Classical comeback

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The Independent Online

Ecce Romani. Latin's back. Long out of favour for being a "dead language", the subject now finds itself more popular than hot cakes at the Circus Maximus. Demand for the language to be taught has doubled in state schools. This can only be a good thing, and we heartily welcome back the Latin teacher to the staffrooms of the land with his tweed jacket and well-thumbed copy of Cambridge Latin Grammar under the arm. The trouble with classics used to be that to demonstrate a working knowledge of Latin or Greek tended to mark you out as a public-school swot who probably knew more about scanning a line of Virgil's Aeneid than dressing with socks of the same colour. Hideously unfair. For too long have men and women shamefully buried their love for such terms as "ablative", "pluperfect" and "deponent". Let's make this rich language available to as many young scholars as can manage it. Now, on three: " Puella, Puellam, Puellae..."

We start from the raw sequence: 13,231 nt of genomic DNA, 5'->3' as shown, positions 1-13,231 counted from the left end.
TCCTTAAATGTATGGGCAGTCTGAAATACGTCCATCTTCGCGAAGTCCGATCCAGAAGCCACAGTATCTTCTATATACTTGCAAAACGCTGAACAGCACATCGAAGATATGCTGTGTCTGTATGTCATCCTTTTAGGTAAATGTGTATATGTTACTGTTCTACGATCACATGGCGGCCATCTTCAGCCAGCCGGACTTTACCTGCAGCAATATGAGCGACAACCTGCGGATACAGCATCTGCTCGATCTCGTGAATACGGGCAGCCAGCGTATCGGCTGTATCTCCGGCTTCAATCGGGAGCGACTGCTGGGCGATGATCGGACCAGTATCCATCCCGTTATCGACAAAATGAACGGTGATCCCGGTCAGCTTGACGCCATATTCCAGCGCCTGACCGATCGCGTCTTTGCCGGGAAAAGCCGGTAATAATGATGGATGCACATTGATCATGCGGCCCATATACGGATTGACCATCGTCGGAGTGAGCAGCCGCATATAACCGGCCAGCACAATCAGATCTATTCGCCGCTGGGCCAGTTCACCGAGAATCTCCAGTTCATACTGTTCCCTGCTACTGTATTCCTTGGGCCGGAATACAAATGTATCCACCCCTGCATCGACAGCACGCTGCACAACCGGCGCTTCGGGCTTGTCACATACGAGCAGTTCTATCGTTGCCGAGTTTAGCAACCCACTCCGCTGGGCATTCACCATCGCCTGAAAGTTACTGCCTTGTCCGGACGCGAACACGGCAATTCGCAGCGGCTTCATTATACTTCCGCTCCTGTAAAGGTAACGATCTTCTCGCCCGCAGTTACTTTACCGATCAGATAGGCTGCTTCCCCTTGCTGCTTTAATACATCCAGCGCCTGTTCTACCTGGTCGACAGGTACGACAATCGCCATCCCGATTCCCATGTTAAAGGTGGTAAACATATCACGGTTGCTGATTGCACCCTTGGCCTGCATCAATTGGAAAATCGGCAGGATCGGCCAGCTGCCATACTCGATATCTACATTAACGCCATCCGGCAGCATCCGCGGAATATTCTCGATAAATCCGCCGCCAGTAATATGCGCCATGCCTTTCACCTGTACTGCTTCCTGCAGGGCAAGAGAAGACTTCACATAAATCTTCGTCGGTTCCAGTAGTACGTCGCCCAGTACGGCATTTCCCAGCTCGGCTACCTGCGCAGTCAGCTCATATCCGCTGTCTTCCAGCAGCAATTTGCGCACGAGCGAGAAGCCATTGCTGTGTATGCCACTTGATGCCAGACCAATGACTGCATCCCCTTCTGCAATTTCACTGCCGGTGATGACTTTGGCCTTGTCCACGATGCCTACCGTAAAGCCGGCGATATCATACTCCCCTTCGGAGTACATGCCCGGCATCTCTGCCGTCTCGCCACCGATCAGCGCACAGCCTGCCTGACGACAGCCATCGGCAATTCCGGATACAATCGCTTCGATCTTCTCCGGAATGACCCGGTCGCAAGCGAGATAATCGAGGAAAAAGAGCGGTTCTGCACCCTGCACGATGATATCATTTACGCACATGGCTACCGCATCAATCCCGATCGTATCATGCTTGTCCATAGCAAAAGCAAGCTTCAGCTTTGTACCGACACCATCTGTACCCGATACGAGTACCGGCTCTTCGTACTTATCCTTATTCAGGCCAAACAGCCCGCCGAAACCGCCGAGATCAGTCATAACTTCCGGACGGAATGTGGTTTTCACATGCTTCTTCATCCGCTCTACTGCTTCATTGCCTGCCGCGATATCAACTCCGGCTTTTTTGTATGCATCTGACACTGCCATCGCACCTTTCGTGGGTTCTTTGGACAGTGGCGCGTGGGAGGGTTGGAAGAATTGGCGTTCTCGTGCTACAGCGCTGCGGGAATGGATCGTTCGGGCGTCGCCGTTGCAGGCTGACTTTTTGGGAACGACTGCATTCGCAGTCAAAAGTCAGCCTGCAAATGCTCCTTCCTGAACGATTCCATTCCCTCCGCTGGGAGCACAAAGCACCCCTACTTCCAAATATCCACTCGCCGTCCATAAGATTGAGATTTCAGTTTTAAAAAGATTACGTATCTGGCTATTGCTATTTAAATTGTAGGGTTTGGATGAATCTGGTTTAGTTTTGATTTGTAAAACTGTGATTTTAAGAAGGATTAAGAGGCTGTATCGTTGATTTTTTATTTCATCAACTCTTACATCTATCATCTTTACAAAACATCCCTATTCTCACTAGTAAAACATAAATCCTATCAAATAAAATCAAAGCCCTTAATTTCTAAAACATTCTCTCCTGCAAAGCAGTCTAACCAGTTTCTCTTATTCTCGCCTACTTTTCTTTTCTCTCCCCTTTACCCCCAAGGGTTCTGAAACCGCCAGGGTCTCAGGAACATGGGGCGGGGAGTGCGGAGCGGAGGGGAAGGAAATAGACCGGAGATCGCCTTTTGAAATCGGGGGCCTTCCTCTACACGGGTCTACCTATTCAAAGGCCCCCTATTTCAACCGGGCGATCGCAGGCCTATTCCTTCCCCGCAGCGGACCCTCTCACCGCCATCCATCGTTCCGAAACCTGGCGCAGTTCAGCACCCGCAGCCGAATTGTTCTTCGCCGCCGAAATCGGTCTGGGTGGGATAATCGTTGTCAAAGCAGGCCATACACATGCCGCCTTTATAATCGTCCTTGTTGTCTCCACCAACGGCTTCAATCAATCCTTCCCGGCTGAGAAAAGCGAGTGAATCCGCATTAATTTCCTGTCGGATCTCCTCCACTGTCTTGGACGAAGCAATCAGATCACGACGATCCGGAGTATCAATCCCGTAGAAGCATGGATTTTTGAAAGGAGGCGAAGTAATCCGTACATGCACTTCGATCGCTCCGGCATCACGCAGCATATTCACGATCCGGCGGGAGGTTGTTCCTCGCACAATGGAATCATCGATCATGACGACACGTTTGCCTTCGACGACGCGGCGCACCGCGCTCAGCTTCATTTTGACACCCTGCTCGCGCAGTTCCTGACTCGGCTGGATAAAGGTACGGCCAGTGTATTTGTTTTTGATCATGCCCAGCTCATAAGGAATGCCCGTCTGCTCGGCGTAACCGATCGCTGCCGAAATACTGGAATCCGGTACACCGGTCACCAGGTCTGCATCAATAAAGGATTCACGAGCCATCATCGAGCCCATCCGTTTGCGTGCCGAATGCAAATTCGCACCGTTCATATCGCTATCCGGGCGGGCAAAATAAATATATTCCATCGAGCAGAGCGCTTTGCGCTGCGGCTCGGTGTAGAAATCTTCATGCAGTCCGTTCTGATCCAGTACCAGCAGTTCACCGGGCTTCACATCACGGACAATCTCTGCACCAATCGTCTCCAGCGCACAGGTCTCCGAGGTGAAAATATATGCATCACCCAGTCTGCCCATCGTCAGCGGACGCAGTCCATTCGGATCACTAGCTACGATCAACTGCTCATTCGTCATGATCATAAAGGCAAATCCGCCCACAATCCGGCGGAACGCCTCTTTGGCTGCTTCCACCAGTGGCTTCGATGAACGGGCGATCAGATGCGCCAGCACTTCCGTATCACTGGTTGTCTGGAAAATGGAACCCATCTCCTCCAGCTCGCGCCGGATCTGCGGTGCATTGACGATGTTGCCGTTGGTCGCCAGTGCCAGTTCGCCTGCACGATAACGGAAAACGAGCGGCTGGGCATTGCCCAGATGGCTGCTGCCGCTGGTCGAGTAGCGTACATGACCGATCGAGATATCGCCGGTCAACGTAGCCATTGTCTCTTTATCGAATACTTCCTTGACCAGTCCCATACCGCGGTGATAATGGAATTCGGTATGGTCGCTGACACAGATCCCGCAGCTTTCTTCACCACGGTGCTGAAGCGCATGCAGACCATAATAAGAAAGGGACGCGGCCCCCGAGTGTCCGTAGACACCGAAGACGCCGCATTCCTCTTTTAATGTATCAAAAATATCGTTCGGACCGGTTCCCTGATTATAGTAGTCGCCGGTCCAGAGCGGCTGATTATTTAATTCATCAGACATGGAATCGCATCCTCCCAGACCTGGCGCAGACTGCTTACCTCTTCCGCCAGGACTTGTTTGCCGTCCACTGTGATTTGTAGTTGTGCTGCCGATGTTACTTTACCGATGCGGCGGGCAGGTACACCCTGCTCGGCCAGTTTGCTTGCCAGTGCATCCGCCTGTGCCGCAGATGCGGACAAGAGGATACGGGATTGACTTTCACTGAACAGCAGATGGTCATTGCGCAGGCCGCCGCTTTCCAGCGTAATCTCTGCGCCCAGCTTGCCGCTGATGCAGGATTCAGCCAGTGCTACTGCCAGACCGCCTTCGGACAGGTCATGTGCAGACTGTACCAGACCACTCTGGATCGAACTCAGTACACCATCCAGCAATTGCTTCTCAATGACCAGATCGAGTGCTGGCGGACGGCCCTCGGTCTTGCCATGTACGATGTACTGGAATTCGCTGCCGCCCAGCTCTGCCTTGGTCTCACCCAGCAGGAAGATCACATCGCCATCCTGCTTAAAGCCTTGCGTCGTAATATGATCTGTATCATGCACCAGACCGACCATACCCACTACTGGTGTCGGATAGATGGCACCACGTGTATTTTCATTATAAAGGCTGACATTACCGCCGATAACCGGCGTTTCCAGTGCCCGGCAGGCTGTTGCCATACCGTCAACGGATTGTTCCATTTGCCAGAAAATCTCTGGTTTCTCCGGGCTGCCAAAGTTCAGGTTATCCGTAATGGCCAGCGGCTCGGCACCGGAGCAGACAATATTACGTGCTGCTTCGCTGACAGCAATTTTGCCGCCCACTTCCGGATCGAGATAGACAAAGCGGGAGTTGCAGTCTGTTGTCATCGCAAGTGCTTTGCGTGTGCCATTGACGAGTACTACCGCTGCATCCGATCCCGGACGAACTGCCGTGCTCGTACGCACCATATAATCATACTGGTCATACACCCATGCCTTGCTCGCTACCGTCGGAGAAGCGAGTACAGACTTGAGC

Ecce Romani. Latin's back. Long out of favour for being a "dead language", the subject now finds itself more popular than hot cakes at the Circus Maximus. Demand for the language to be taught has doubled in state schools. This can only be a good thing, and we heartily welcome back the Latin teacher to the staffrooms of the land with his tweed jacket and well-thumbed copy of Cambridge Latin Grammar under the arm. The trouble with classics used to be that to demonstrate a working knowledge of Latin or Greek tended to mark you out as a public-school swot who probably knew more about scanning a line of Virgil's Aeneid than dressing with socks of the same colour. Hideously unfair. For too long have men and women shamefully buried their love for such terms as "ablative", "pluperfect" and "deponent". Let's make this rich language available to as many young scholars as can manage it. Now, on three: " Puella, Puellam, Puellae..."

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